A national historic landmark in Oklahoma is home to exhibits filled with history and culture.
Whether you go to see the more-than-a-century-old architecture or the ancient artifacts, the Muscogee Creek Council House Museum is worth a visit.
The Old Muscogee Creek Nation tribal council building is a magnificent old building rich in its history.
"This was the only building in town," said curator Clint Sago. "And the city of Okmulgee just basically grew up around this building here."
Built in 1878, it housed the executive, judicial and legislative branches of government.
It was the heart of the tribe's government until statehood, and then the city of Okmulgee took ownership.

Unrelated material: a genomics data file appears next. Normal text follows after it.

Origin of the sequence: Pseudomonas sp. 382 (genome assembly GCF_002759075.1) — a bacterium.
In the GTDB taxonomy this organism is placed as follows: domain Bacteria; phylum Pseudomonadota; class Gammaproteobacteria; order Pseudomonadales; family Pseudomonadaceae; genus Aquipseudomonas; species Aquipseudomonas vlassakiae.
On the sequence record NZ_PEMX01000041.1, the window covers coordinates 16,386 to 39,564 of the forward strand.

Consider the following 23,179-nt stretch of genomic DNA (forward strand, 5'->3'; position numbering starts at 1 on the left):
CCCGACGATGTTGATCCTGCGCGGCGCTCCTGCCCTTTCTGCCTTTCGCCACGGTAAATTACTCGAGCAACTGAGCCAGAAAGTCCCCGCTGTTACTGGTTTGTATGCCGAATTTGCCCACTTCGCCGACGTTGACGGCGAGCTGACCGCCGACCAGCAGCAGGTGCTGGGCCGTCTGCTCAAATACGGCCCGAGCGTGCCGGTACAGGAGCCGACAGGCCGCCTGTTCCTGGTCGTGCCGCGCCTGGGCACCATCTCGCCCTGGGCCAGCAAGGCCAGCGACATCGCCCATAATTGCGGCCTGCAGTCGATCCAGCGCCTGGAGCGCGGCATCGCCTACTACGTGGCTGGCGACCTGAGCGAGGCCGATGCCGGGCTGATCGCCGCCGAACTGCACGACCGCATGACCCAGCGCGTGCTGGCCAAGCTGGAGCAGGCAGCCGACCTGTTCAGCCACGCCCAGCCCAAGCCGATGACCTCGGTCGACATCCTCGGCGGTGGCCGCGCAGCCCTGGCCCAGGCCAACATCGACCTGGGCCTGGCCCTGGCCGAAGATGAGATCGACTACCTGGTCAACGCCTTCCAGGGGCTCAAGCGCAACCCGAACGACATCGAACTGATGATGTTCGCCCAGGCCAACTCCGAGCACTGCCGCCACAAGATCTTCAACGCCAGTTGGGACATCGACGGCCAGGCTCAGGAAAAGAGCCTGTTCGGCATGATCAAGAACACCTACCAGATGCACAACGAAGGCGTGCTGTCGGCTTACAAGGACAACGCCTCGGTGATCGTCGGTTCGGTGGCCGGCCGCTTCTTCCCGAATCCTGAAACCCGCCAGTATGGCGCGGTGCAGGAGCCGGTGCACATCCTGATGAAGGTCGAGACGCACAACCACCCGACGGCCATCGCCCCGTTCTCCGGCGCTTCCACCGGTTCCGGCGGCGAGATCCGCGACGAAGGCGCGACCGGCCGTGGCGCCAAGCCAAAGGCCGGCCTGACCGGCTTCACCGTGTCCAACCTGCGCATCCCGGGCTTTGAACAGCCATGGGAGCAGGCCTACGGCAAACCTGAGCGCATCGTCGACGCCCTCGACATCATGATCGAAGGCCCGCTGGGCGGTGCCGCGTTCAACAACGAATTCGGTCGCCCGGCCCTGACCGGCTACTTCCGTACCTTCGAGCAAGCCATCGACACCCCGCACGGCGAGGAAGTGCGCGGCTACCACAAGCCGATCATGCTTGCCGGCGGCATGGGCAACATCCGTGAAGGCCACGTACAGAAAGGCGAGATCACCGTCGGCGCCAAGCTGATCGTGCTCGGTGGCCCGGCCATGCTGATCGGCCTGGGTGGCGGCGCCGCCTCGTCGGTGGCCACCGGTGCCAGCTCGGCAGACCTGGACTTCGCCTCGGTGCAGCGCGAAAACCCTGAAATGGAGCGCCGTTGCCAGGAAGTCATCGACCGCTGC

"They made this building to stand the test of time," Sago said.
It has stood the test of time, and now tribally-owned once again, it holds a lot of history, items brought along the Trail of Tears.
"Some are metal, some are made of rock, some are pottery," Sago said.
The council house museum showcases information on early tribal leaders, details on early day life, and even the tribes' role in the War Between the States.
"Ammunition patches, musket balls, some of the Confederate currency," Sago said.
Sago said visitors will find plenty that of things that are beautiful, unique, and educational.
"The history of Creek Nation, how it was once, and still is, a great nation," Sago said.
The Muscogee Creek Council House Museum is open Tuesday through Friday from 10 a.m. until 4 p.m., and Saturdays from 10 a.m. until 3 p.m.
Admission is free, but Sago said donations are accepted.